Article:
Skip to main content

4.6. Ship of Fools

In the Middle Ages, people with mental illness were sent off into the open sea in a sailing boat to search for their lost rationality. 

The ship of fools is a Bosch painting, the title of several songs, and the name of a few modern films. In The Republic, Plato describes a gang of foolish sailors who take possession of a ship, chain up the captain and throw people they don't like overboard. More interesting, perhaps, is Foucault's discussion of Narrenschiff, ship of fools, in Madness and Civilization, as the symbol of the (changing) status of madness.

Madness was fascinating because it was unknown, and the "madman" seemed to possess some kind of forbidden knowledge that related to the end of the world. Madness, like death, was a mystery, and in a religious era, that also became linked to the theme of apocalypse.

That's what Bird Box was about, right? That maybe "mad" people aren't actually mad, but are the only ones who saw the truth this entire time, and we are fools on a ship or blind people in a cave who chemically restrain them with haldol-benadryl-ativan, give them a diagnosis from the Diagnostic and Statistical Manual of Mental Disorders (DSM-5) and silence them. If we only saw what they've been seeing their entire lives, we'd instantly develop suicidal ideation, a lethal plan, and carry it out.

Foucault describes the classical period (couple centuries after the Middle Ages and a couple centuries before us) as being more tolerant towards madness than our modern times, and this seems fair. While we are all just one (really awful) trigger away from full-blown mental illness, our society marginalizes psych patients in locked facilities while cheerfully using them as plot devices (or to just scare people really bad) in popular entertainment. They're in ships that don't sail, in stories that aren't real.

The truth is, most of us folk without psych diagnoses are lost at sea quite a lot of the time, too. We cope, is all.

And denial's a beautiful thing.

Bosch's Ship of Fools

Comments

  1. Now this essay is quite a shift in perspective to my layman’s image of “madness”—that this theme is mysterious. I like your reiteration of the ship of fools, a fine re-imaging, re-setting of how we all are “one trigger away from full-blown mental illness.”

    ReplyDelete
    Replies
    1. That's actually a quote from the director of the RN program, that we're all one trigger away!

      Delete

Post a Comment

Popular posts from this blog

3.2. ABO = blood type

In parts of Asia, people don't just consult the zodiac, star signs, and the eight numbers of one's birth (八字). There's an entire culture of personality decoding based on blood type. It all started in 1927 when Takeji Furukawa, a professor at Tokyo Women’s Teacher’s School, shared his research connecting personality traits with blood type. Since then, friends and romantic interests ask if one's A, B, AB, or O, and in Japan, people reportedly get discriminated against at school and work based on their blood type.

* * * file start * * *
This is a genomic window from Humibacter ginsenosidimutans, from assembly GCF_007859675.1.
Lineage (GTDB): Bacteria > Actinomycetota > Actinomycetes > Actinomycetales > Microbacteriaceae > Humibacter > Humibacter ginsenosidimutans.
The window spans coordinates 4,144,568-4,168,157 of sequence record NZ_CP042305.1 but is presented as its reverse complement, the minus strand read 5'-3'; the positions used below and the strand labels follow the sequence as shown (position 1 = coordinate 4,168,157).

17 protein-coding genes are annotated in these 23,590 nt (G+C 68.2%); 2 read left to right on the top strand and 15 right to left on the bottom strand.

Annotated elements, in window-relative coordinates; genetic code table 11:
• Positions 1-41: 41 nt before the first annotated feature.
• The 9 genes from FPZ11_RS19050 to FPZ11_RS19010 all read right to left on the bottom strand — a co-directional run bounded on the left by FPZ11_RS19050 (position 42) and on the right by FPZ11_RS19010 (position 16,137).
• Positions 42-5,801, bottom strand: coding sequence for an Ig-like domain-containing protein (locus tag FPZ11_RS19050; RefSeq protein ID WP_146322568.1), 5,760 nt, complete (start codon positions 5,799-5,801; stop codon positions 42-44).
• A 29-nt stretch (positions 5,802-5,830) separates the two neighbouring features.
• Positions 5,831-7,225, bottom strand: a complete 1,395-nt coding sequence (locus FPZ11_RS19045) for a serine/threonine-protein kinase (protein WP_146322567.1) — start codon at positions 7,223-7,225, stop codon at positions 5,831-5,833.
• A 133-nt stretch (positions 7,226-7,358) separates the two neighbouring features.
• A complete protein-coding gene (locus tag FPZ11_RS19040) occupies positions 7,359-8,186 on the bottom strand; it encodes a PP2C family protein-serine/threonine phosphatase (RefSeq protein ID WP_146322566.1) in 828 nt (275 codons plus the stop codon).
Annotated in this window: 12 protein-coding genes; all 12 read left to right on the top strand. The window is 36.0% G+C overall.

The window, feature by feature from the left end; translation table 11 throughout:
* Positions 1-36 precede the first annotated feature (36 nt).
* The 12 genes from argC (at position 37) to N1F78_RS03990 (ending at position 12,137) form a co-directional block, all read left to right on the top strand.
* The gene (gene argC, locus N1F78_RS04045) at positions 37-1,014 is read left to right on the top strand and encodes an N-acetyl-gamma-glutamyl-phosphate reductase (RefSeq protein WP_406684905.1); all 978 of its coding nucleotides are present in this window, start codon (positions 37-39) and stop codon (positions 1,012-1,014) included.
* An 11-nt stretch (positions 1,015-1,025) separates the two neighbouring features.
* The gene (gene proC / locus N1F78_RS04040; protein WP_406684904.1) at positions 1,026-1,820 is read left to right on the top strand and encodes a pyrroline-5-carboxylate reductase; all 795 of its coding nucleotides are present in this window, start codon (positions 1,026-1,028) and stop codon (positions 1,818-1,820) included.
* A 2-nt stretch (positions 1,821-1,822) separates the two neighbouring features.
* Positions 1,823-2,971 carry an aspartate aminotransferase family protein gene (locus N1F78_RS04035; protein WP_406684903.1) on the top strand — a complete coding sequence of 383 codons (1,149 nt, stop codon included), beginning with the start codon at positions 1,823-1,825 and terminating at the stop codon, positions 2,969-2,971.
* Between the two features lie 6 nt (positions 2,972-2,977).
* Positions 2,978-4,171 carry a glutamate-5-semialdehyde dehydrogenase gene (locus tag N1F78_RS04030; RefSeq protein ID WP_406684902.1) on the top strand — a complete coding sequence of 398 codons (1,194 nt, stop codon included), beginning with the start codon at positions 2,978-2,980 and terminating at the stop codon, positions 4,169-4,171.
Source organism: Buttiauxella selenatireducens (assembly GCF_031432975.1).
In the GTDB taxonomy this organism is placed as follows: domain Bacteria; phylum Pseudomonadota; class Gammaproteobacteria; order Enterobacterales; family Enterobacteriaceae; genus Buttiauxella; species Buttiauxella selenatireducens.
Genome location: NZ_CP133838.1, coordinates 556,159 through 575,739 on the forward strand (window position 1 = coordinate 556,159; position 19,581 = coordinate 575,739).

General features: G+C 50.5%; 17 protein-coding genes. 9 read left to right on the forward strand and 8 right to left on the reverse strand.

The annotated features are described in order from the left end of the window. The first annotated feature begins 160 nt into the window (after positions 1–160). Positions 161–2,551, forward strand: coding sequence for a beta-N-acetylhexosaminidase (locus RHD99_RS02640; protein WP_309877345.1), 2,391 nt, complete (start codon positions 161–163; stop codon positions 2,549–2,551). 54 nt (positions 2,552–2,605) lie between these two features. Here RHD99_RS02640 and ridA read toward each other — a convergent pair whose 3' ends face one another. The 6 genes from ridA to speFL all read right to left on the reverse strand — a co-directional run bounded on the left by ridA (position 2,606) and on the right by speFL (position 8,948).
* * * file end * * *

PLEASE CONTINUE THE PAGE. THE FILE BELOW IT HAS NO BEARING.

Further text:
Correlation of personality with one's A, B, AB, or O blood has not been supported by many credible studies, but some people take this very seriously. If you know your blood type (and you really should), see if the traits below sound about right.

A: Contrary to the Western concept of a "type A personality," people with type A blood (and antigens) can take a long time doing something when they're not motivated, or finish the same task in a jiffy …

3.10. Crisis = time-limited, disruptive, challenge

Are you in a crisis? According to Erik Erikson, we all are. Erikson divides psychosocial development into eight stages. Each period comes with its own "crisis," which once resolved, yields an appropriate "virtue."

0-1.5 years: Baby learns to trust, or mistrust the world. The former yields hope; the latter does not. Seems like many of us are still working on this one.
1.5-3 years: Toddler's crisis (or rather, Toddler's parents' crisis) involves a battle between autonomy v. shame & doubt. Making it through this stage confirms the child's (free) will. No, _____, this does not mean you always get your way.
3-5 years: The Preschooler may struggle with initiative v. guilt, but "purpose" emerges as a way to make sense of it all (hence the Why? why? Whyyyyyyy? WHHHYYY?s). A little bit of guilt here and there is fine for the developing ego and superego.
5-12 years: The School-age Child feels anxious about industry v. inferiority, ideally striv…

TKD = taekwondo

We interrupt our regular programming of blood, guts and babies to talk about taekwondo, a traditional Korean martial arts form.

Tae = kick/strike with the foot.
The foot as a blade, as hammer, as hook, the blow that knocks someone out, a broom sweeping the enemy down, pushing an intruder to the ground.

Kwon = punch/strike with the hands.
The hands, fist or palm, can be knives, blocks for poles, a punch to the solar plexus, bladed support when one rolls or falls, or a friendly hand to help a competitor back up from the mat.

Do = the art, the way of life.
Like any relationship, one's journey in martial arts has ups and downs. There's a honeymoon period, initial excitement--passion or obsession, even. That may not last, but commitment does. There are milestones but also little bumps, minor or major injuries. Things get in the way of training, but some amazing people also support one along the way. Sometimes one learns to find fun in dressing in full storm-trooper sparring gear on a …